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CRADA/SPP/TSA Frequently Asked Questions

Why does DOE retain a government use license and march-in rights?

Retention of these rights in agreements involving federally-funded research is required by law.  The Government license is viewed as recognition of the Government (taxpayer) investment that created the facility and the research from which the technology arises.  March-in rights are retained by the Government to assure that technology arising from laboratories is made available to the public.  Should a laboratory licensee or CRADA partner abandon use of dissemination of the technology yet retain a license to the technology, the government has the right to require the partner to license to a third party who is interested in commercializing the technology at a reasonable royalty rate.

How can companies protect their confidential and proprietary information while working with the DOE national laboratories?

CRADA, SPP, and TSA arrangements can be contracted to contain provisions addressing protection of a partner's proprietary data.  In addition, Nondisclosure Agreements (NDAs) can easily be put into place to protect a partner's proprietary information prior to the initiation of any work or even at the discussion stage, if necessary.  Data generated in the performance of a CRADA can be protected from public release by the laboratory or the Government for five years.  It is important that companies mark all of the information that they provide to the laboratories' staff in accordance with the agreements between the parties for protection of data.  Data generated under a SPP can be kept proprietary by the Sponsor indefinitely in most cases.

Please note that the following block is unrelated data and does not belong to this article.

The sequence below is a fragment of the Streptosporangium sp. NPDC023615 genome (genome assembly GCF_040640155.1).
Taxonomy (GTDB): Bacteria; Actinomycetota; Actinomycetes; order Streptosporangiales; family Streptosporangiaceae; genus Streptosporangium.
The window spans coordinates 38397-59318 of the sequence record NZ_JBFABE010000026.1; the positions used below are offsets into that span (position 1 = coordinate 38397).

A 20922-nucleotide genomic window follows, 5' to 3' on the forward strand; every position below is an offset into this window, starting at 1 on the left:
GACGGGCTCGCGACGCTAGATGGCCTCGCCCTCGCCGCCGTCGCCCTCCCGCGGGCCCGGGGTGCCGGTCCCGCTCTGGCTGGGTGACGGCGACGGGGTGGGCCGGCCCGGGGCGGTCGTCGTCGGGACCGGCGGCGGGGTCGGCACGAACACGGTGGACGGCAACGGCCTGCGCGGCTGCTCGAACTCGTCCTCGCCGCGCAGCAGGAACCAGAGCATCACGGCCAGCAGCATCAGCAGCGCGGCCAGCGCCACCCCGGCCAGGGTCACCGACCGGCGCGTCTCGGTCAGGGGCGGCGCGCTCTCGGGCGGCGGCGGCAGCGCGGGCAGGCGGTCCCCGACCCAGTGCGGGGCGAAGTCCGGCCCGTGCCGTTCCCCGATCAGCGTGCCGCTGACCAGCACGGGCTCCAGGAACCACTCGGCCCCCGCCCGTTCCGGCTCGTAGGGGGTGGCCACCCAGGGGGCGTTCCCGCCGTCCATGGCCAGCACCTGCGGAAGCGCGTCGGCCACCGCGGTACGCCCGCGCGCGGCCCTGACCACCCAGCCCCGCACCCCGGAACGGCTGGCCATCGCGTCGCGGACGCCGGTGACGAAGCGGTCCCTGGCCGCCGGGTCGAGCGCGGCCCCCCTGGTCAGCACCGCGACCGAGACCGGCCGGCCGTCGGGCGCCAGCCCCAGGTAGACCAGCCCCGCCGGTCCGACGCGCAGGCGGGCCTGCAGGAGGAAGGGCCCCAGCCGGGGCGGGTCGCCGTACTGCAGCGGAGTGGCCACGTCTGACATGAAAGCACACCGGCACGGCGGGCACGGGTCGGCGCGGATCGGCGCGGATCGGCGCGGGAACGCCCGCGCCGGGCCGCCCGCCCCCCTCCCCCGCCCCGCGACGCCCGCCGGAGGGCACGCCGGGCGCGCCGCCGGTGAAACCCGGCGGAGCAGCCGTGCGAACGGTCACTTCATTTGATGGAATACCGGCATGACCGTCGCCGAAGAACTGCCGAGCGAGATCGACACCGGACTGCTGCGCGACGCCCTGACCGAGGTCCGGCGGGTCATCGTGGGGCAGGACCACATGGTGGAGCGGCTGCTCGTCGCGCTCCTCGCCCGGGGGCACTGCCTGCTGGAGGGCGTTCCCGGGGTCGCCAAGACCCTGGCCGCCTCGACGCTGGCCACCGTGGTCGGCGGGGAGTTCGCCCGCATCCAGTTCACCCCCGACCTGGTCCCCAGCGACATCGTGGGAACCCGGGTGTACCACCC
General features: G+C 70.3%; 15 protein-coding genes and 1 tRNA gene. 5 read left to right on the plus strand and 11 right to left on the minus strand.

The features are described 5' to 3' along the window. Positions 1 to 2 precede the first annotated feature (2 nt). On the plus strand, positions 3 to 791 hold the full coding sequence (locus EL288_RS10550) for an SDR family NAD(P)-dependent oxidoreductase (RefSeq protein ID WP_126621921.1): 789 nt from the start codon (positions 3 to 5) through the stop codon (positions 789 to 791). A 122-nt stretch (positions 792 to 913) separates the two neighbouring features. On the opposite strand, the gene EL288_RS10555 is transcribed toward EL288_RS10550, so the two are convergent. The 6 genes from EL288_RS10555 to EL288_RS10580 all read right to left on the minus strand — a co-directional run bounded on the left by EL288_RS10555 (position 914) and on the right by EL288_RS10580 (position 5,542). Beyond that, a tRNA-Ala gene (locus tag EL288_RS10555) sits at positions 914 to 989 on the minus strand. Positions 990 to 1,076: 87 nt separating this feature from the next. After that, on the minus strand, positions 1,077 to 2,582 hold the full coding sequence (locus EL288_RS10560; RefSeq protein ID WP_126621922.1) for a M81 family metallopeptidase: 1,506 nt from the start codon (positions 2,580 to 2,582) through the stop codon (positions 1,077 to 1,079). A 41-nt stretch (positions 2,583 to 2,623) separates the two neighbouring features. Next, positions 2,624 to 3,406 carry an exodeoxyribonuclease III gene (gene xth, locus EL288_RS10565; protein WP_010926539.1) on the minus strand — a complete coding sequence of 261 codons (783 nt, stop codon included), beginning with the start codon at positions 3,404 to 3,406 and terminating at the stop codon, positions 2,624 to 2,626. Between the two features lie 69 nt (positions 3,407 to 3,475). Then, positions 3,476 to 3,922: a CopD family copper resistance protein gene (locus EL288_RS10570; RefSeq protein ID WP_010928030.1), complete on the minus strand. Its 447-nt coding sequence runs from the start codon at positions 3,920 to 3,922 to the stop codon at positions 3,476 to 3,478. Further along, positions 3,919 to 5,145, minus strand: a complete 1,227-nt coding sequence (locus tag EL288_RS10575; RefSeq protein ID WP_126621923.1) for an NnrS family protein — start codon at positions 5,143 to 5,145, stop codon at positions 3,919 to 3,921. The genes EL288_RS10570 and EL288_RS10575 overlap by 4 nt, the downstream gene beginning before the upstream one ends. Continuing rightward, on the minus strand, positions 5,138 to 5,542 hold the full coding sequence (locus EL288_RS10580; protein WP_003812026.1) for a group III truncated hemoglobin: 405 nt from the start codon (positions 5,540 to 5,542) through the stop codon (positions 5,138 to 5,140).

How can the intellectual property interests of multiple collaborators be accommodated?

There are examples of successful multi-party collaborations that accommodated the interests of various organizations, including multiple DOE laboratories.  Clear communications and up-front negotiations of intellectual property rights can help save time.  For example, in the alternative feedstocks for chemicals program, five laboratories set up agreements for sharing intellectual property among themselves and with a company.  The intellectual property developed by on laboratory was used by other laboratories, and the company benefited from inventions at several laboratories.


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